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Part of park may be used for paintball competitions

October 22, 2003|by SCOTT BUTKI

scottb@herald-mail.com

Space under the historic Hagerstown Fairgrounds lower grandstands might be leased to a company for indoor paintball games, but some Hagerstown City Council members said they want more information before that happens.

Council members said they want to take a "field trip" to Fairgrounds Park to look at the proposed site and to have questions answered about the proposal.

Outback Paintball LLC of Williamsport has agreed to a one-year lease with the city, under which it would pay $2,000 a month for renting a 100-foot-by-100-foot area under the grandstands.

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The company runs Outback Paintball Store in Williamsport, which is 11/2 years old.

Store co-owner Wayne Simpson told the council he would have no trouble paying the rent. Participants would sign waivers, he said.

If the proposal is approved, carpet would be put on the floor and thick heavy netting would be used for the sport in which people shoot each other with paint-filled projectiles that splatter on impact, Simpson said.

Councilman Lewis C. Metzner said he was not sure whether the proposal fits in with his idea of what should be at the park, but said paintball enthusiasts probably can convince him to change his mind.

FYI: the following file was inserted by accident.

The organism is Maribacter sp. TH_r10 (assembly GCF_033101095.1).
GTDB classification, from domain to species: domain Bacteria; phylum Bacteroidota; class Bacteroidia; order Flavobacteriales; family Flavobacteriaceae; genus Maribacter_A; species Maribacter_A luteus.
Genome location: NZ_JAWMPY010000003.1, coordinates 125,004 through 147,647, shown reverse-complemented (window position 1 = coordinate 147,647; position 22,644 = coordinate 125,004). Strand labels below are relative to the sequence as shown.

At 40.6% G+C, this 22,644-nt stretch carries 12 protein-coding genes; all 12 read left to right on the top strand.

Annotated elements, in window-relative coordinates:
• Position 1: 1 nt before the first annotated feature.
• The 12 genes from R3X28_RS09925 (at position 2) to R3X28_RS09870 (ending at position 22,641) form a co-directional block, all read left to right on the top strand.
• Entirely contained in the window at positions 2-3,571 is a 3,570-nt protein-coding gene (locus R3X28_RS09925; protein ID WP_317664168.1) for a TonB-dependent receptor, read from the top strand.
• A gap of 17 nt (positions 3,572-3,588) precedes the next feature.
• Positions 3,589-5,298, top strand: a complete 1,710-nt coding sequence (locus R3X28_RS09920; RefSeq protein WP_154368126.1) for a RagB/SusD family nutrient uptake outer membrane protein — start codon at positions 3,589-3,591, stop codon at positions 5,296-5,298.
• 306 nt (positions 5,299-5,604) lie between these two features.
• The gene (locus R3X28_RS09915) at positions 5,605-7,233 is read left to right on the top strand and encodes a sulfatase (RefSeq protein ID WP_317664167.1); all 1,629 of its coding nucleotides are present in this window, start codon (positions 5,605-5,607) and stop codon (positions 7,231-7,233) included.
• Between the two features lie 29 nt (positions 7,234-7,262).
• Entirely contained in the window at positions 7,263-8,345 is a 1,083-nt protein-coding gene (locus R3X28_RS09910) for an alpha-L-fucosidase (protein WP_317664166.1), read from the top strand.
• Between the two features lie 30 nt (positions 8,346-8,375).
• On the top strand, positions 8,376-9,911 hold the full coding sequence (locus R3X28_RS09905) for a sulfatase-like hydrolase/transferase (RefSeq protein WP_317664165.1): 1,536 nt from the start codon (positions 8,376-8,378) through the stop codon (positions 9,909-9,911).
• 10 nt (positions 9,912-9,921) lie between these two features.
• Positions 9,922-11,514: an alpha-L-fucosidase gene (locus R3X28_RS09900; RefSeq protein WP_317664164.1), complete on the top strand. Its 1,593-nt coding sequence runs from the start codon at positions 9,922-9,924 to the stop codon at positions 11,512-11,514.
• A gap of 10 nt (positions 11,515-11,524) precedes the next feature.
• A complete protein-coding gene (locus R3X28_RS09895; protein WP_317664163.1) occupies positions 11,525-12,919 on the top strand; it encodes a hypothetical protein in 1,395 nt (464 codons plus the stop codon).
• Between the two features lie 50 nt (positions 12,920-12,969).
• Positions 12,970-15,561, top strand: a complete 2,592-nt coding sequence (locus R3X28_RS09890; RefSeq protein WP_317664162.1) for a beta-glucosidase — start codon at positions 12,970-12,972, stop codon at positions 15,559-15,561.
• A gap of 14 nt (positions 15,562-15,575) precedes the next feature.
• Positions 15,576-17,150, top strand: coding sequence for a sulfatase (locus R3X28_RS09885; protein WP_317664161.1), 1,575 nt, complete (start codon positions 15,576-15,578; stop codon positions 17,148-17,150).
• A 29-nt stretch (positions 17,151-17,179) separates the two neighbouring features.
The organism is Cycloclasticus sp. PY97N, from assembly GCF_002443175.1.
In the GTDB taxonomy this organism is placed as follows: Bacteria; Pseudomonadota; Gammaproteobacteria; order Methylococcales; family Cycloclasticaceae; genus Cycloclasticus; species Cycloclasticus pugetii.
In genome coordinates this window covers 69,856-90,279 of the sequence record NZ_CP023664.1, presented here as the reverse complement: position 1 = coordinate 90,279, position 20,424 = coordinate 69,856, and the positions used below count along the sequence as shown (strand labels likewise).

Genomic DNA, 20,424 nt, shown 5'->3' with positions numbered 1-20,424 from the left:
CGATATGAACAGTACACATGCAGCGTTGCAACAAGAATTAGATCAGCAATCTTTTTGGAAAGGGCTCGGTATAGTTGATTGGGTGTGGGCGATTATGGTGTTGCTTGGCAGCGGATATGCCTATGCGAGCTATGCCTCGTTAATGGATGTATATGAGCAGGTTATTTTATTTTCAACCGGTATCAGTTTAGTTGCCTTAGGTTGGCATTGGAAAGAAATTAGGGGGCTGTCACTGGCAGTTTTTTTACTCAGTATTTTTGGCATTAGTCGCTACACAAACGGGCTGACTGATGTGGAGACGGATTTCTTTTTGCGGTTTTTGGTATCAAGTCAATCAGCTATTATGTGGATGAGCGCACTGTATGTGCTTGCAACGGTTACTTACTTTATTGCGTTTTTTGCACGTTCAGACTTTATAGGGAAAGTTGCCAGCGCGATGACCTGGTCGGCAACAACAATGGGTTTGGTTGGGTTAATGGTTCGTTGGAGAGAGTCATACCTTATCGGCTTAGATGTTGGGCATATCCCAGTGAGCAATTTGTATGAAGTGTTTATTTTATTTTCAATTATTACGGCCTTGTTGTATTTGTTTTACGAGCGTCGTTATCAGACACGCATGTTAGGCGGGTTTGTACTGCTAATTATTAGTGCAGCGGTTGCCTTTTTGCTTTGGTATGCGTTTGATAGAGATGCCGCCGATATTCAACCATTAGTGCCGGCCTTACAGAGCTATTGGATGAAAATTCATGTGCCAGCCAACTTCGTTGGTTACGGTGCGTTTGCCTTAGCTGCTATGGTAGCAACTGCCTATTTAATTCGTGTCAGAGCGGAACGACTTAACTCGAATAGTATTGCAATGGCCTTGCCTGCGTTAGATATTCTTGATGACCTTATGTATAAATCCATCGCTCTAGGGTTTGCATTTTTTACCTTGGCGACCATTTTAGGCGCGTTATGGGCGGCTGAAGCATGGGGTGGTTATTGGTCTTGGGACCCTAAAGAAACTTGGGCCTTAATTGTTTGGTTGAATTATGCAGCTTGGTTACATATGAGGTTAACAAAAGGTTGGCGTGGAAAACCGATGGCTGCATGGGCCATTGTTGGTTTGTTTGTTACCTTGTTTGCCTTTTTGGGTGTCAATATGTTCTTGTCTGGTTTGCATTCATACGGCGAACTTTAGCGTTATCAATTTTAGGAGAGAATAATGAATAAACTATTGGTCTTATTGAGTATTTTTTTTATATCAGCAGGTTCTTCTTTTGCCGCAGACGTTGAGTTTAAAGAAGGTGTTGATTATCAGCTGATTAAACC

The lower grandstand needs at least $12,000 worth of work over the next year, including electrical, plumbing and construction work, said John Budesky, director of administrative services.

Even with the cost of the work, the city could make a profit by leasing out the property, which the city currently uses for storage, he said.

Councilwoman Penny May Nigh raised a larger issue about the park, which has a walking trail, softball and soccer fields. A skate park recently went into property above where the proposed paintball games would go.

"I want clarification. What do we want from this park? Do we want it to be people friendly or sport friendly?" she asked the council.

"You have been critical of this park since the beginning," Metzner responded.

Nigh is the only one he knows who is critical of the park and who thinks it should possibly have a flea market or swap meet, he said.

When he and others planned the park, the intent was for it to provide a range of sports-related uses and that is what has happened, he said.

Nigh later said she is not against sports, but prefers attractions that draw a wider group of people to the park.

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